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Legislative Assembly for the ACT: 2015 Week 01 Hansard (Wednesday, 11 February 2015) . . Page.. 211 ..

actually done by TAMS, through staff employed directly by TAMS. It is only the arterial road contract that has gone to Citywide. The ACT government has its own fleet of 80 mowers; they are now going six days a week. We have upped that during this season in order to keep up with the mowing; they are going at it six days a week in order to keep the grass under control. We have seen a lot of rain. We have seen very good growing conditions for grass, and we do have some catching up to do. I have asked TAMS to work even harder to make sure that work gets done and look at whether we need to put extra resources into getting the mowing sorted out so that we can improve the current state of play.

The other issue is the weeds. We have experienced similar problems with weeds growing on median strips and the like. I have similarly asked TAMS to give me some information on what can be done to step up the work to bring that under control. In a number of parts of town, I am disappointed in the way the city is looking.

As you move around the city you can see the areas that are going very well. I was in Tuggeranong in the last few days and large swathes of the south side of the city are looking very good; they have just been mowed. But we are clearly behind in Belconnen and Gungahlin. The work began in those areas on Saturday, and I hope that we will see a significant improvement over the coming days as the work gets done in that area.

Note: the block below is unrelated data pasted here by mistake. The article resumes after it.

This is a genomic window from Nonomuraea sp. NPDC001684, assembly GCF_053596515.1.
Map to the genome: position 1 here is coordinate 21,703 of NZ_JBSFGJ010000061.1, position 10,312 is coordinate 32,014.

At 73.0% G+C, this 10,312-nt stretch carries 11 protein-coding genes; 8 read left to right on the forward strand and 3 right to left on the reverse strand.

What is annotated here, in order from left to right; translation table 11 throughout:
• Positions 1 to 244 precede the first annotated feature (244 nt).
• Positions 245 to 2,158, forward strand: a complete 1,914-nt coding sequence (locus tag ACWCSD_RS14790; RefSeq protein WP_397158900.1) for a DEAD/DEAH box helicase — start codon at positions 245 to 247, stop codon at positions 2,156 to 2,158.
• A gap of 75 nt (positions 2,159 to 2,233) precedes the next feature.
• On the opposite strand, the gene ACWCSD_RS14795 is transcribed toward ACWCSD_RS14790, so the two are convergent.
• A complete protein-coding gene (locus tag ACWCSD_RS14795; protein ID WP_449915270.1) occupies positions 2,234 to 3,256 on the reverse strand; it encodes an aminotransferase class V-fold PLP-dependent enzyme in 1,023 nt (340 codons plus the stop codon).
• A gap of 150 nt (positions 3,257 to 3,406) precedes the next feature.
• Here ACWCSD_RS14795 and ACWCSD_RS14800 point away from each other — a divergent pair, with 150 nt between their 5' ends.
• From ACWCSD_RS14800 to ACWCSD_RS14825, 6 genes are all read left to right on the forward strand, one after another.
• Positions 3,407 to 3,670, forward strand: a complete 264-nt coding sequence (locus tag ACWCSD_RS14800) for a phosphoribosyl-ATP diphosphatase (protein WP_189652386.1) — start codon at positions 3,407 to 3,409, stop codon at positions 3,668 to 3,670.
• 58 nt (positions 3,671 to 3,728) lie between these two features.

I just wanted to add those few remarks. I support the amendment Mr Barr has moved, but I wanted to particularly comment on the specifics of the questions that were being posed around the history, the background to the allocation of that contract and the state of the mowing performance in the ACT.

MR COE (Ginninderra) (5.51): I rise briefly to reiterate a concern which Mr Wall flagged in this place with regard to the industry briefing Mr Wall described. As an opposition we were advised that at that meeting the contractors were told they could not win more than one parcel of work. Therefore, that affected the pricing of what they submitted. If they could have won two or three parcels of work, the fixed costs would have been spread across more than one parcel; therefore, they could have delivered additional mowing at a relatively low marginal cost. That is a very important point to make.

In contrast to the advice that these contractors received that they could only win one parcel of work, Citywide won three parcels of work. It is no wonder they were able to get economies of scale because they won three parcels of work despite the fact that at the industry briefing people were told they could only win one parcel of work. Were Citywide informed in advance that they could win more than one parcel of work? If so, were other operators informed that they could win more than one parcel of work? If not, the entire tender process could be in jeopardy.

Mr Wall asked a question about this in the Assembly yesterday and raised it in the Assembly again just then. Mr Rattenbury, as the minister responsible, spoke up about various issues with mowing, but he did not touch on that extremely important issue. It is an extremely important issue. We on this side will happily give Mr Rattenbury leave to speak a second time in this debate to clarify whether people at the industry briefing were told they could only win one parcel of work.

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